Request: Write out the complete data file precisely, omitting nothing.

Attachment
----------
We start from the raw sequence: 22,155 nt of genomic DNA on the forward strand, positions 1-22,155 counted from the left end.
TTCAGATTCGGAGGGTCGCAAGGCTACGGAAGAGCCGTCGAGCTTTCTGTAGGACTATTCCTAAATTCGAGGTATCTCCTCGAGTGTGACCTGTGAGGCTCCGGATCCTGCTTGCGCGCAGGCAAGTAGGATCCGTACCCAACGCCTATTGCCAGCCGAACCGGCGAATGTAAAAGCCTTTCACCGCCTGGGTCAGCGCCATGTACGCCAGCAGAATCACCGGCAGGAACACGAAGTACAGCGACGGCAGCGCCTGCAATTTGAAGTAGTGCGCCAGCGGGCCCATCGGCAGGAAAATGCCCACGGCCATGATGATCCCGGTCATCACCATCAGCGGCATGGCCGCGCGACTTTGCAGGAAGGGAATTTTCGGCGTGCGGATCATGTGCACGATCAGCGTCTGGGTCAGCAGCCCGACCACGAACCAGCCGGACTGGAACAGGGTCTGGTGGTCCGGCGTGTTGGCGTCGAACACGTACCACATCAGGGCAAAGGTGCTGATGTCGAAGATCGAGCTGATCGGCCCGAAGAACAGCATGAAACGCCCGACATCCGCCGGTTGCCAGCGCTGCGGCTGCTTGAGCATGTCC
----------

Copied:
We start from the raw sequence: 22,155 nt of genomic DNA on the forward strand, positions 1-22,155 counted from the left end.
TTCAGATTCGGAGGGTCGCAAGGCTACGGAAGAGCCGTCGAGCTTTCTGTAGGACTATTCCTAAATTCGAGGTATCTCCTCGAGTGTGACCTGTGAGGCTCCGGATCCTGCTTGCGCGCAGGCAAGTAGGATCCGTACCCAACGCCTATTGCCAGCCGAACCGGCGAATGTAAAAGCCTTTCACCGCCTGGGTCAGCGCCATGTACGCCAGCAGAATCACCGGCAGGAACACGAAGTACAGCGACGGCAGCGCCTGCAATTTGAAGTAGTGCGCCAGCGGGCCCATCGGCAGGAAAATGCCCACGGCCATGATGATCCCGGTCATCACCATCAGCGGCATGGCCGCGCGACTTTGCAGGAAGGGAATTTTCGGCGTGCGGATCATGTGCACGATCAGCGTCTGGGTCAGCAGCCCGACCACGAACCAGCCGGACTGGAACAGGGTCTGGTGGTCCGGCGTGTTGGCGTCGAACACGTACCACATCAGGGCAAAGGTGCTGATGTCGAAGATCGAGCTGATCGGCCCGAAGAACAGCATGAAACGCCCGACATCCGCCGGTTGCCAGCGCTGCGGCTGCTTGAGCATGTCC